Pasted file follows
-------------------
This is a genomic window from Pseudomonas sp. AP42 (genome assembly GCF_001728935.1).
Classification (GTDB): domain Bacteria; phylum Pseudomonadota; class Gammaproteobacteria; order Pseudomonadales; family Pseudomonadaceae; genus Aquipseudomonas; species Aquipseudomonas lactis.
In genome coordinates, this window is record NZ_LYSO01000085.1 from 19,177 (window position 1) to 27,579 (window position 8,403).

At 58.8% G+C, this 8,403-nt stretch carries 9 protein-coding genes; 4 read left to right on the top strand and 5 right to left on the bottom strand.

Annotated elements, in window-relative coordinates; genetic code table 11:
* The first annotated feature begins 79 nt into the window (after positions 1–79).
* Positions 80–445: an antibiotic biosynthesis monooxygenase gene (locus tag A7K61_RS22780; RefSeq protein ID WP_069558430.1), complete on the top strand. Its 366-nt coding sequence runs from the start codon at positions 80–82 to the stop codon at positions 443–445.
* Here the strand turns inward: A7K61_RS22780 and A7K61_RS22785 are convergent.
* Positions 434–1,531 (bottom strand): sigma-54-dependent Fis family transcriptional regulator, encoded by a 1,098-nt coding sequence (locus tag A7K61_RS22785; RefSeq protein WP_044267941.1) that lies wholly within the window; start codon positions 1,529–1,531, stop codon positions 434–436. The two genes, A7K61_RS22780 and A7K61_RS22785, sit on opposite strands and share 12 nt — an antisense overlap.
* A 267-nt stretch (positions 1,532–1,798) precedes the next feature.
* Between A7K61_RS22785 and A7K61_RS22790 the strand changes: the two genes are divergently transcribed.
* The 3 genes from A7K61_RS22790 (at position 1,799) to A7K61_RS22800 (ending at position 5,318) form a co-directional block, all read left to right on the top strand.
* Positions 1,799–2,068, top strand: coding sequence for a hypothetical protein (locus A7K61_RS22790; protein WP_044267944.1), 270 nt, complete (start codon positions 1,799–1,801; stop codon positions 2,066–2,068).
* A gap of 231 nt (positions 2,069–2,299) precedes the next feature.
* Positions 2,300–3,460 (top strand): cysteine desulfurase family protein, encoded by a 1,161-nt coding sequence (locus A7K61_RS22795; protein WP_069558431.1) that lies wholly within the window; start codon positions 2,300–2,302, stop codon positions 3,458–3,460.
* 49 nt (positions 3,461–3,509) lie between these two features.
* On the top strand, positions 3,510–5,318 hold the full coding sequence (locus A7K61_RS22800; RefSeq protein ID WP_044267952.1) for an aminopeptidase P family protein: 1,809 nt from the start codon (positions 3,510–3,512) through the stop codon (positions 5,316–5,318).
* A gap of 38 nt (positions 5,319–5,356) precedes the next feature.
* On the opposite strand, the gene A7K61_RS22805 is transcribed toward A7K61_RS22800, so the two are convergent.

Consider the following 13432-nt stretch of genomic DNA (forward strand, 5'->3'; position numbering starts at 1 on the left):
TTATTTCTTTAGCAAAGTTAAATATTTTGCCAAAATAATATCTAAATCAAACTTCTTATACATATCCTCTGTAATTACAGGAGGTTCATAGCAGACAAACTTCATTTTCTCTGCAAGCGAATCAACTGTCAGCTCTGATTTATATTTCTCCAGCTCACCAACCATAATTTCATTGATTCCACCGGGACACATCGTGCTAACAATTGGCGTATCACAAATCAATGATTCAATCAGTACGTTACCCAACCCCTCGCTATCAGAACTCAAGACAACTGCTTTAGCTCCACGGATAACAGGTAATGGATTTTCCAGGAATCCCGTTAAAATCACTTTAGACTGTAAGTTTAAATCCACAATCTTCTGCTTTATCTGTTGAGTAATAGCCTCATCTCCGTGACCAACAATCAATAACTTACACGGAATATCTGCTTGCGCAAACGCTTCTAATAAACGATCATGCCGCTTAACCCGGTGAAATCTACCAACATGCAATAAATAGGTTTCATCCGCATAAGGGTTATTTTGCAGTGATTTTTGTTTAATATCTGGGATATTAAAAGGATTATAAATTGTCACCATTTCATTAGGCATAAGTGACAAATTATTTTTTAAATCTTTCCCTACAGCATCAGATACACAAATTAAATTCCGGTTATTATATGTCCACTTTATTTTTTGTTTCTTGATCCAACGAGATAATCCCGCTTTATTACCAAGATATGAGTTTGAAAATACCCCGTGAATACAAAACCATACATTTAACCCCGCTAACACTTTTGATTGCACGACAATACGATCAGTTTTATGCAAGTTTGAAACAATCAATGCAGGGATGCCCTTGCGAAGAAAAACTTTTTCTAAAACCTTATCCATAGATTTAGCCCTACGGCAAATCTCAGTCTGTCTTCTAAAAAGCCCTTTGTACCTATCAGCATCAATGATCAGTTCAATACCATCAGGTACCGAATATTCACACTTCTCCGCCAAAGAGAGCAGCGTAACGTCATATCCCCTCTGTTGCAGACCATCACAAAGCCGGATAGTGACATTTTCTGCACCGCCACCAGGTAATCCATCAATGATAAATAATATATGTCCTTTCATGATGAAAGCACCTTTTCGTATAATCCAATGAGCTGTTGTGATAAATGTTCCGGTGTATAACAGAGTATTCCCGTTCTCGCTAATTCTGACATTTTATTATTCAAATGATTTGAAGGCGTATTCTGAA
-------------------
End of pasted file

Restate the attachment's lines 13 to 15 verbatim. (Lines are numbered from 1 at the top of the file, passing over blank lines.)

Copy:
* Positions 1,799–2,068, top strand: coding sequence for a hypothetical protein (locus A7K61_RS22790; protein WP_044267944.1), 270 nt, complete (start codon positions 1,799–1,801; stop codon positions 2,066–2,068).
* A gap of 231 nt (positions 2,069–2,299) precedes the next feature.
* Positions 2,300–3,460 (top strand): cysteine desulfurase family protein, encoded by a 1,161-nt coding sequence (locus A7K61_RS22795; protein WP_069558431.1) that lies wholly within the window; start codon positions 2,300–2,302, stop codon positions 3,458–3,460.